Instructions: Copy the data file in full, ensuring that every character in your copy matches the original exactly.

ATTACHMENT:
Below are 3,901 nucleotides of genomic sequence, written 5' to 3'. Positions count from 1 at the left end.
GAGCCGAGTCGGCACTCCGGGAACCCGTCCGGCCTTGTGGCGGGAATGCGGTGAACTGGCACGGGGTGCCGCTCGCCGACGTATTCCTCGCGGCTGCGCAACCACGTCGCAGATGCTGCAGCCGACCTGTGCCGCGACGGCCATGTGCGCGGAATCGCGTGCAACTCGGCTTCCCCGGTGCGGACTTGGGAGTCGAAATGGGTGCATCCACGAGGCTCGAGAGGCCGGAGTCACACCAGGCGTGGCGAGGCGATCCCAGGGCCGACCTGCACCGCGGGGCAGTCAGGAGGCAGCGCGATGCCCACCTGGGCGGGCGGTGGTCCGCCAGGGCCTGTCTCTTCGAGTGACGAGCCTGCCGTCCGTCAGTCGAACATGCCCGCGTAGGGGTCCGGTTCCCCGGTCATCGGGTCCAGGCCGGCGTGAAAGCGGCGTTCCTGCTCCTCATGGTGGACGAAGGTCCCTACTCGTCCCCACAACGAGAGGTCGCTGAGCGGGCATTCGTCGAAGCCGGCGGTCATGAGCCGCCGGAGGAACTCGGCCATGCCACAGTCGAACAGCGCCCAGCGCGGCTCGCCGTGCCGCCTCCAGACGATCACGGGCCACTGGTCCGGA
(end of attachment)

Below are 3,901 nucleotides of genomic sequence, written 5' to 3'. Positions count from 1 at the left end.
GAGCCGAGTCGGCACTCCGGGAACCCGTCCGGCCTTGTGGCGGGAATGCGGTGAACTGGCACGGGGTGCCGCTCGCCGACGTATTCCTCGCGGCTGCGCAACCACGTCGCAGATGCTGCAGCCGACCTGTGCCGCGACGGCCATGTGCGCGGAATCGCGTGCAACTCGGCTTCCCCGGTGCGGACTTGGGAGTCGAAATGGGTGCATCCACGAGGCTCGAGAGGCCGGAGTCACACCAGGCGTGGCGAGGCGATCCCAGGGCCGACCTGCACCGCGGGGCAGTCAGGAGGCAGCGCGATGCCCACCTGGGCGGGCGGTGGTCCGCCAGGGCCTGTCTCTTCGAGTGACGAGCCTGCCGTCCGTCAGTCGAACATGCCCGCGTAGGGGTCCGGTTCCCCGGTCATCGGGTCCAGGCCGGCGTGAAAGCGGCGTTCCTGCTCCTCATGGTGGACGAAGGTCCCTACTCGTCCCCACAACGAGAGGTCGCTGAGCGGGCATTCGTCGAAGCCGGCGGTCATGAGCCGCCGGAGGAACTCGGCCATGCCACAGTCGAACAGCGCCCAGCGCGGCTCGCCGTGCCGCCTCCAGACGATCACGGGCCACTGGTCCGGA